When I started my English PhD in the US, it was expected that I would teach the introductory composition courses that are required for all first-year students. I was surprised to find that I did not really know how to speak to my students about writing. During my undergraduate English degree in the UK, I had picked up how to write a literary analysis essay, albeit with much confusion along the way, but I still did not know how to explain and conceptualise the conventions of my discipline nor how it was different from writing in other disciplines. Later, after training as a Writing Across the Curriculum (WAC) fellow and in my role as an Associate Professor of English, I learned more about the US’s approach to writing, which is one that embeds writing and metacognitive reflection about writing in multiple spaces across the curriculum. Now that I am an Academic Developer at Sussex, I see that much has changed since I left the UK and that teaching academic skills, especially student writing, is an important topic of conversation. Thus, in this blog, I will give a brief overview of WAC in the US, and, while acknowledging the differences between higher education in both countries, I will discuss what we might learn from the US’s more systematised approach to developmental writing.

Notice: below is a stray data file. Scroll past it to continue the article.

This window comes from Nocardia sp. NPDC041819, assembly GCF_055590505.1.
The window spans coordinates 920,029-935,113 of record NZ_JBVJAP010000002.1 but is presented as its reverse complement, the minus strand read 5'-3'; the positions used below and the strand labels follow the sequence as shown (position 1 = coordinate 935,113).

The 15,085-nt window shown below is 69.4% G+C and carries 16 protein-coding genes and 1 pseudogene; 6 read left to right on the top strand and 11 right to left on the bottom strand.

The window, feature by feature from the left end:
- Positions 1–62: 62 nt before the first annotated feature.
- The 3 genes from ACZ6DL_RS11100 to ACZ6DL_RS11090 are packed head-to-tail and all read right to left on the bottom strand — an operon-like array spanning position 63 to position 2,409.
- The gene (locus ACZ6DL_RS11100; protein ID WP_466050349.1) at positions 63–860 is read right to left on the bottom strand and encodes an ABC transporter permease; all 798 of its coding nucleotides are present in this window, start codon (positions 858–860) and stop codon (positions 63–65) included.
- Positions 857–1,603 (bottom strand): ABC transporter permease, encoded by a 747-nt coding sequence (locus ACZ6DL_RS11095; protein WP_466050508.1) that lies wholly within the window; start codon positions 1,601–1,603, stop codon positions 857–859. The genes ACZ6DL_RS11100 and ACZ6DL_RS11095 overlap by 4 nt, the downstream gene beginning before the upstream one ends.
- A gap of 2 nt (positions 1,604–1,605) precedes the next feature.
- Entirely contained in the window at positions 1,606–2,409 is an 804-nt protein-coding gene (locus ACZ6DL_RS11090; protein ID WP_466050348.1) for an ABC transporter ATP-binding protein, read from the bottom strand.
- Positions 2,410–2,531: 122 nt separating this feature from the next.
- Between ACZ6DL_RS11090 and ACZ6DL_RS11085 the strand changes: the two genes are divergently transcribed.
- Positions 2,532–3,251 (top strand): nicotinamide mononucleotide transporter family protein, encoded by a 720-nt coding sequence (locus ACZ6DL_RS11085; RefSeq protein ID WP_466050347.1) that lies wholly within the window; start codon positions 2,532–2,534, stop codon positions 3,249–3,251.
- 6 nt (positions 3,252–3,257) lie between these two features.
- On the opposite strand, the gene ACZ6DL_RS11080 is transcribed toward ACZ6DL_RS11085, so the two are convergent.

What is Writing Across the Curriculum in the U.S?
Writing Across the Curriculum (WAC) is an initiative in US higher education that calls for frequent opportunities for students to write, revise, and discuss writing in all their classes, not only in introductory writing courses. The idea behind WAC is to help students develop their writing skills while learning the content of various subjects. WAC encourages active learning and the construction of knowledge through writing and reflection, all of which help students to develop critical skills for success in all fields of study and in the workforce. WAC programmes in the US support collaboration between writing instructors and faculty in different subject areas to develop assignments that are contextualised and relevant to the learning objectives of each course, while also providing students with opportunities to practise and develop their writing skills.
Over half of all universities in the US have dedicated WAC programmes, but in Britain WAC is mostly a primary and secondary school initiative (Russell, 1991). Why is this? Structural differences between US and UK higher education can explain why WAC did not take off in the UK. Students in the UK specialise earlier, narrowing down their disciplinary focus for A-Levels. The British degree is shorter and more focused, and assessment is largely essay and exam based. By contrast, students in the US study a wide range of subjects until they graduate from high school. At the university level, students spend their first year taking a range of general education courses and enrol in composition classes to practise academic writing and research. Students in the US usually do not decide upon their disciplinary focus, their major, until they are in the second year.